posted by: CopsWife on July 3, 2013  12:09am

The reason why Kermit is always attacking Sen. Harp is because he is threatened by her success and integrity.  He thinks that participating in the democracy fund ensures fairness.  The democracy fund only ensures that individual donors have to use more individual dummy donors to spread out their total donation.  WAKE UP NEW HAVEN.  YOU can view the affidavit of substantiated allegations in this paper of Kermit’s fraudulent behavior that cost a football player his full ride to college.  Those substantiated allegations forever changed the life of one of the youth the Kermit ” helped”.
Read the climate surveys for Hillhouse.  Talk to the students. Talk to the teaching staff. 
Really sad!

posted by: Razzie on July 3, 2013  12:12am

(Continued from above)

Mr. K makes another unsubstantiated observation:
“Carolina’s first run of 200 matching donations had about 80 people who gave the $10 minimum. He has convinced dozens of people we can assume were previously disenfranchised to participate in political giving.” Again, no evidence to support that ASSUMPTION of “previously disenfranchised voters now being miraculously emboldened by the DF to start giving to a political campaign.

And still another problematic observation by Mr. K:
“In any election, usually less than one percent of the voters donate.  Here, between Elicker, Holder-Winfield and Carolina, was already have more than 800 individual donors from New Haven. If 20,000 people vote, we have four percent of the voters donating.” Obviously one must ask: What election is he referring to? Is he speaking of the countless elections where no significant opposition to Mayor DeStefano was presented? Is he referring to the last primary election where 4 candidates were presented? Or maybe the last General election where Mayor D had 1 viable opponent. It is fair to assume that the absence of significant competition may affect the willingness of voters to participate. And the fact that we entered this Primary campaign with an unprecedented 7 candidates may impact the number of donors more significantly than the donation and threshold limits of the DF. Seven viable candidates, all of which are of comparable strength may entice more voters to donate more significantly than the donation and threshold limits of the DF.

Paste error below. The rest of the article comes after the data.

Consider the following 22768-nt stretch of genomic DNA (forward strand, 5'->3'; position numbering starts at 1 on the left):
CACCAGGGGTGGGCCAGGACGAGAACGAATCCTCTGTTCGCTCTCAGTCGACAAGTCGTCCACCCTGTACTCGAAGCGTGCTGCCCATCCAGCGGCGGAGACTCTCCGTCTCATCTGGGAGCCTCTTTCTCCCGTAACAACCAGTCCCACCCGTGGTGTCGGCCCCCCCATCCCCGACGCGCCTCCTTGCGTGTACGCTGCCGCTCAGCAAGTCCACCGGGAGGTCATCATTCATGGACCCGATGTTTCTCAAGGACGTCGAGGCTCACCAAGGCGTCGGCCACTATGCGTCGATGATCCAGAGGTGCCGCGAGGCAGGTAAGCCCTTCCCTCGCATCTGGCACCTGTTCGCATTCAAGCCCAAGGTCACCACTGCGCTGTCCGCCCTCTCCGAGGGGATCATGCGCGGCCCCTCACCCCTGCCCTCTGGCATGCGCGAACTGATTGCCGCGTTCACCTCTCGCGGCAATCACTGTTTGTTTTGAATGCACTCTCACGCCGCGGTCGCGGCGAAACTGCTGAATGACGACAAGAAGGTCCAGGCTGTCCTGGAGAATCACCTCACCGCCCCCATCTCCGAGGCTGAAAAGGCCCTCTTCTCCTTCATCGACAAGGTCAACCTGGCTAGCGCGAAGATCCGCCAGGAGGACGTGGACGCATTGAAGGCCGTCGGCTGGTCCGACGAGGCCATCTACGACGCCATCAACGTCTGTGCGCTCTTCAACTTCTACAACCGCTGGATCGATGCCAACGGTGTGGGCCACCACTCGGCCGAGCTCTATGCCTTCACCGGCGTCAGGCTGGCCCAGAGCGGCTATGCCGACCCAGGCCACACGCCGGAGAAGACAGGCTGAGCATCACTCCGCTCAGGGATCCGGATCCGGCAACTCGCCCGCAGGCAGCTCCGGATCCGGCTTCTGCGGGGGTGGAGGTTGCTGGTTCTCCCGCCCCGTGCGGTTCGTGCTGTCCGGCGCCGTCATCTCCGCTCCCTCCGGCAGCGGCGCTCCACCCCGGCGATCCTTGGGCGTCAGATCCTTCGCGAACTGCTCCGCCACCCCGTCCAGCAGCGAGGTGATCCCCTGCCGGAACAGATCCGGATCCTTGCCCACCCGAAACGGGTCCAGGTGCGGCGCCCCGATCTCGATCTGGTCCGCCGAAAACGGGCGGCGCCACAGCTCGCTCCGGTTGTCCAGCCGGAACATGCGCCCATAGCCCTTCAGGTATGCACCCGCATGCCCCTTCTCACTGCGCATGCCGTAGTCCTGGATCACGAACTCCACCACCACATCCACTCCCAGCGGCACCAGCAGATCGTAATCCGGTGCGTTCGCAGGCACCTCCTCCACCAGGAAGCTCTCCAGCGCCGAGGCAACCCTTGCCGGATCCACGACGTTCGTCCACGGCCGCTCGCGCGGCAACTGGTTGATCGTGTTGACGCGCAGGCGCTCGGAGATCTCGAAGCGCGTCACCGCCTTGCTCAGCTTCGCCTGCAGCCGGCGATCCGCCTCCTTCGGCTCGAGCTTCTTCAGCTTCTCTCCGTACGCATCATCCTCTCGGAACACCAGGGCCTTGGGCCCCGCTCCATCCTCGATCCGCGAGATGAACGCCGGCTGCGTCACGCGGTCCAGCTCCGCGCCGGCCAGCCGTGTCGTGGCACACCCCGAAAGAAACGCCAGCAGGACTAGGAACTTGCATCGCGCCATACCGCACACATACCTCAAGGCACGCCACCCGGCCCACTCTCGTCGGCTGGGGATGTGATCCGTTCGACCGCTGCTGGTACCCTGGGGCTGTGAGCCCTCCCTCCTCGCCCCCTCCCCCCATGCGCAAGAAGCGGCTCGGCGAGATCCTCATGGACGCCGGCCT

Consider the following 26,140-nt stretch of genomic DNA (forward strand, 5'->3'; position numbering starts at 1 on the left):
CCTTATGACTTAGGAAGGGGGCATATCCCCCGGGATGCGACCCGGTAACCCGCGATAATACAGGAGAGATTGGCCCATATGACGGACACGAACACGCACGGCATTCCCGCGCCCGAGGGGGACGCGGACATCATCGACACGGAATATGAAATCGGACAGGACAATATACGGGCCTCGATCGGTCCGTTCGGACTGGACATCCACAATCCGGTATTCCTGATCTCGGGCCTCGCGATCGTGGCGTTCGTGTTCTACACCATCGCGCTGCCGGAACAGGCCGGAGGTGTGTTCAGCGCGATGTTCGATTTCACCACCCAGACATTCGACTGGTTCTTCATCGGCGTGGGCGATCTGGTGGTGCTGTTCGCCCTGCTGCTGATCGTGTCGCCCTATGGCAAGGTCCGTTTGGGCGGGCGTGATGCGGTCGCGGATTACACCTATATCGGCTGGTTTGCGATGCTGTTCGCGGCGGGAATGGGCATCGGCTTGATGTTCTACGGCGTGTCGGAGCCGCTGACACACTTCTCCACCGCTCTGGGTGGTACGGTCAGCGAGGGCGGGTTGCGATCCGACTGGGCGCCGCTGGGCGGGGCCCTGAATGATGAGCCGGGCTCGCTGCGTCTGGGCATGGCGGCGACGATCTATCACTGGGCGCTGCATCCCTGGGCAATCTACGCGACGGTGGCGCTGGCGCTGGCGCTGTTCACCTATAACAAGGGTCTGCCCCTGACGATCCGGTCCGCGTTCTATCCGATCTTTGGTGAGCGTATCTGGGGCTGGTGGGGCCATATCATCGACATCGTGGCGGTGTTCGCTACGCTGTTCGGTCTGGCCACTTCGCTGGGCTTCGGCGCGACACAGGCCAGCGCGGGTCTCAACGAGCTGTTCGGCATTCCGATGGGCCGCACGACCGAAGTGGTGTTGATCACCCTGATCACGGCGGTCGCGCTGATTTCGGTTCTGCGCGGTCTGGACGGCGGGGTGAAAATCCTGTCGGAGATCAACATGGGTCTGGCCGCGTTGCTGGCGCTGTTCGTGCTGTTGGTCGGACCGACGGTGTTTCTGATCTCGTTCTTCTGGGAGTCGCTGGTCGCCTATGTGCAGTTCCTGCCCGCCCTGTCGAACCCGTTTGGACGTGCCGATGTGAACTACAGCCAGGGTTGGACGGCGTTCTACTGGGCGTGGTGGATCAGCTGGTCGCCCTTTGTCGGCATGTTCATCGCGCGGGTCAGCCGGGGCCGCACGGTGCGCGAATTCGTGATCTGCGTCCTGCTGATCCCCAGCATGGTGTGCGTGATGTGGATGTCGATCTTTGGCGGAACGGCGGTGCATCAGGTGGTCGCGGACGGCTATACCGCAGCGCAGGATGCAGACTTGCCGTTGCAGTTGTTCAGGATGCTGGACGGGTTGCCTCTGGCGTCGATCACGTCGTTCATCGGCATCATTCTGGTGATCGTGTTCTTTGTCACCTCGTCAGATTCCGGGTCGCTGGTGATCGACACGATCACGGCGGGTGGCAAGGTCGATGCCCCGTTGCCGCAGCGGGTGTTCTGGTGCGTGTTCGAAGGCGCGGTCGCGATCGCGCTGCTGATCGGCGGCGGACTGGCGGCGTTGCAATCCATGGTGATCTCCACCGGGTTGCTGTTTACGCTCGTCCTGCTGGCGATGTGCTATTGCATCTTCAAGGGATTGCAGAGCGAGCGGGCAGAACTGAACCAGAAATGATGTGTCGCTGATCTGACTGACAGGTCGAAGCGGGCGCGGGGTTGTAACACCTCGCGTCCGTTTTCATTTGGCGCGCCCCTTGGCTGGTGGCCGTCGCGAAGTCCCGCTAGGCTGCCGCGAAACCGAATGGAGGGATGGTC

Some people may like the DF scheme for encouraging more candidates to enter the race, and stay in longer than would otherwise be the case without free money from the government. But I for one do not care to have my tax dollars go towards contributions to candidates I have fundamental disagreements with, and who would otherwise not be a meaningful factor in any election contest absent the free money from the government.

posted by: kenneth_krayeske on July 3, 2013  8:37am

Atticus Shrugged -

it is important to note that you already contribute, through tax dollars, to political causes you don’t like. State statute demands New Haven (and all other municipalities) staff a Republican and a Democratic Registrar of Voters office.

State statute mandates that municipalities hold primaries for both parties? For the more than one-third of the voters of the state of Connecticut who are unaffiliated, they pay for primaries they cannot participate in. Democracy is a collective action, and we pay for things we do not like. 

Public campaign financing is no different than these concepts.

Regards,
KJK
Kenneth J. Krayeske, Administrator
New Haven Democracy Fund

posted by: kenneth_krayeske on July 3, 2013  8:56am

@Razzie -

A few things -
First, of course the ordinance doesn’t mention high money donors, yet their inherent existence is acknowledged by the very fact the ordinance exists. But read Sen. Chris Murphy’s criticisms of his life in the United States Congress, where he has spent hours a day not talking to constituents, but calling high money donors. I added the parenthetical to differentiate the audiences politicians address. 

Second, you talk of disaggregation. I plan on doing a thorough audit of all the candidates. if disaggregation exists, I will do my best to find it.